What are the rules for playing business golf?
Golf is an extension of the office for many businessmen. Salesmen forge lasting relationships on the links, while other professionals take clients out to thank them for past business ventures in hopes of more in the future. Getting a client out of the office and isolated for 4+ hours can be a huge benefit but can also be a nightmare if not done properly. Here are a few tips:
As the host, pick up the tab as soon as they get there to the moment they leave. Make sure to have cash on hand for when the cart girl comes around and your guest would like a beverage and peanuts. Green fees, tips, lunch, and beverages should be picked up by the host. The only thing the host is not responsible for is if the guest(s) wants a souvenir or shirt.
Home Field Advantage:
Schedule the tee time at a familiar location. You want to be able to give your guest an idea of what each hole looks like and be aware of any traps or hazards. If you don’t have a go-to course, try to get a practice round in before you invite your customer.
Don’t Let Business Dominate:
Remember that your customer is considering this a “break from the office” or a “getaway”. The whole ritual collapses if he realizes the invitation was to pepper him with business questions for 4 hours. Look for strategic times to insert business questions or wait for your guest to initiate business conversations. When business does come up, be prepared and have quick concise answers. Follow up the conversation with a joke or something off topic. Don’t spend the remainder of a hole expanding on your business proposal. Remember that this time is really to build trust and a relationship. If you don’t understand people, you don’t understand business. Be observant. Take mental notes of his likes and dislikes. Make it fun and relaxing.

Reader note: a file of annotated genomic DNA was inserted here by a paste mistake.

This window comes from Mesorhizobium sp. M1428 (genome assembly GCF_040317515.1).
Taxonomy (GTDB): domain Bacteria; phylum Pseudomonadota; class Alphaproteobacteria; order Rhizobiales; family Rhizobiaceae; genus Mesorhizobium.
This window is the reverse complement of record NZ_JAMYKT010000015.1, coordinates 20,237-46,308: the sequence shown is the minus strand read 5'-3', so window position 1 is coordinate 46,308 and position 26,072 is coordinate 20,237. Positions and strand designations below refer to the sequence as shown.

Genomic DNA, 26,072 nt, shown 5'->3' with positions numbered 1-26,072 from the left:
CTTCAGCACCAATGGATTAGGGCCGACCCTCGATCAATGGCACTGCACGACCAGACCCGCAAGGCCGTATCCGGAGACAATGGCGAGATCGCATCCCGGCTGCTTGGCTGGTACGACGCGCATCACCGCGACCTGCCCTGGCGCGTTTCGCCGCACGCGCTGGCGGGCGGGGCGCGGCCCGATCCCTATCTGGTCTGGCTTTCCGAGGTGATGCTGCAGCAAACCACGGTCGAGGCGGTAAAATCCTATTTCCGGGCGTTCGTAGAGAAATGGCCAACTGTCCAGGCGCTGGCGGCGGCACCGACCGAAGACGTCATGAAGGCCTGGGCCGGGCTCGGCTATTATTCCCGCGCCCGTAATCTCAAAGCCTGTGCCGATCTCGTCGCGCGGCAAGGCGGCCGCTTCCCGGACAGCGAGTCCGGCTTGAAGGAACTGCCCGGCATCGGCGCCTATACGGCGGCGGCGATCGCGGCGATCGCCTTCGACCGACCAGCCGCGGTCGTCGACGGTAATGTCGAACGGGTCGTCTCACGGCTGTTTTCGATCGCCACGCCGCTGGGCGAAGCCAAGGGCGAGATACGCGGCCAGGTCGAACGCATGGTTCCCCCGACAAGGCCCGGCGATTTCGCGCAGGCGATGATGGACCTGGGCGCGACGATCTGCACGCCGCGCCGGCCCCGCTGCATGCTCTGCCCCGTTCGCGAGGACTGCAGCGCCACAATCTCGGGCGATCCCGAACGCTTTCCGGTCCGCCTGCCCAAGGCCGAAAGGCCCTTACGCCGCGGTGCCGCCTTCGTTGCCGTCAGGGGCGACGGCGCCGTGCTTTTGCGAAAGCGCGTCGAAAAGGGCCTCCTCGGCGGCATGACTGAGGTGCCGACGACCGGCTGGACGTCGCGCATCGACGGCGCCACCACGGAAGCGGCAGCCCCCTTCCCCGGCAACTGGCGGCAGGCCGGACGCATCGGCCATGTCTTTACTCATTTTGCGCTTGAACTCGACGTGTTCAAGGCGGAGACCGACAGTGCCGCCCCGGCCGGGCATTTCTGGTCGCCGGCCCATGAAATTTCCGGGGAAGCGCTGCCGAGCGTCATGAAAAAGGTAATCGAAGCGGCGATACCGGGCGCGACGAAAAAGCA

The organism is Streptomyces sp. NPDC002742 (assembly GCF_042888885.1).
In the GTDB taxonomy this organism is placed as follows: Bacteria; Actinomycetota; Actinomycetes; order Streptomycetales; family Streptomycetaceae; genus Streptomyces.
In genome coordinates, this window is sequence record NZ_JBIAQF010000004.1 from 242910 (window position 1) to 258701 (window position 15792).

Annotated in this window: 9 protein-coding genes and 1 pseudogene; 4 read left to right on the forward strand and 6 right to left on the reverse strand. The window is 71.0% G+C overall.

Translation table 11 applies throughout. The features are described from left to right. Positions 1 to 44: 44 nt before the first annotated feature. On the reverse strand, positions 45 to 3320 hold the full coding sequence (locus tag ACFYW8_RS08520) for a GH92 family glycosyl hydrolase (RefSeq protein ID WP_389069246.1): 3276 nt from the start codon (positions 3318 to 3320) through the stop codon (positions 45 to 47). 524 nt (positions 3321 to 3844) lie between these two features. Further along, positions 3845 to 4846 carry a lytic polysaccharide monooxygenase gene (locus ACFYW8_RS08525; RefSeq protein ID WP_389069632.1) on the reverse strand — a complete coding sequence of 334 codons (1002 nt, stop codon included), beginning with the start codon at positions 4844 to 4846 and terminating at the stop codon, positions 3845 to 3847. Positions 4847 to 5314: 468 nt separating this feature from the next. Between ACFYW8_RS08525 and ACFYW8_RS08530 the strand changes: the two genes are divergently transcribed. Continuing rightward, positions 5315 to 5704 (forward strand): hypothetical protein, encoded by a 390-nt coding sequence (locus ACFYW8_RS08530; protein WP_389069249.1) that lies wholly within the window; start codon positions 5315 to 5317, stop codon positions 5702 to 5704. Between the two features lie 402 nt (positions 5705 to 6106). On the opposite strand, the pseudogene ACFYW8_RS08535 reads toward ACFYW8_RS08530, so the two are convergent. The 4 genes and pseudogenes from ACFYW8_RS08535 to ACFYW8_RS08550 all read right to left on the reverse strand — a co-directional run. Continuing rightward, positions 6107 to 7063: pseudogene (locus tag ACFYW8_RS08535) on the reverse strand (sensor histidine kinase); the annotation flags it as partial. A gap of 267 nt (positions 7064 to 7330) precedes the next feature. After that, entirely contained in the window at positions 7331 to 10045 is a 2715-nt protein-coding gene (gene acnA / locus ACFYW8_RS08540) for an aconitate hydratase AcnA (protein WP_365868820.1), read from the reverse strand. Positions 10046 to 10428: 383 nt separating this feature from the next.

Be a customer-friendly golfer. If you are clearly better than him, don’t take your game so serious. If you are clearly a worse golfer, don’t be afraid to pick up your ball or take a drop to keep the pace moving forward. Don’t take your game so serious that you get mad and yell after each shot. Remember, you are not on the PGA, don’t expect to hit like professionals. If you have a foursome, try to match talent levels, this will get the competition flowing. The client will remember the game fondly and you’ll have that positive memory to work from.
Know the Game:
How you play the game somewhat reflects your character. Don’t cheat! If your customer pulls the “foot wedge” out, that’s fine but don’t be known for foul play. Remember, one of the reasons you are there is to build trust.
Not everyone reads the official PGA rulebook, but make sure you understand the rules. At the very least, understand golf etiquette.
Make sure you thank your customer. Remember that he is breaking away from his work and family time so be considerate at the end of the round. Use good judgment as to whether you should hit the 19th hole. Make sure to drive the cart to his car so he doesn’t have to carry his clubs from the clubhouse to the parking lot.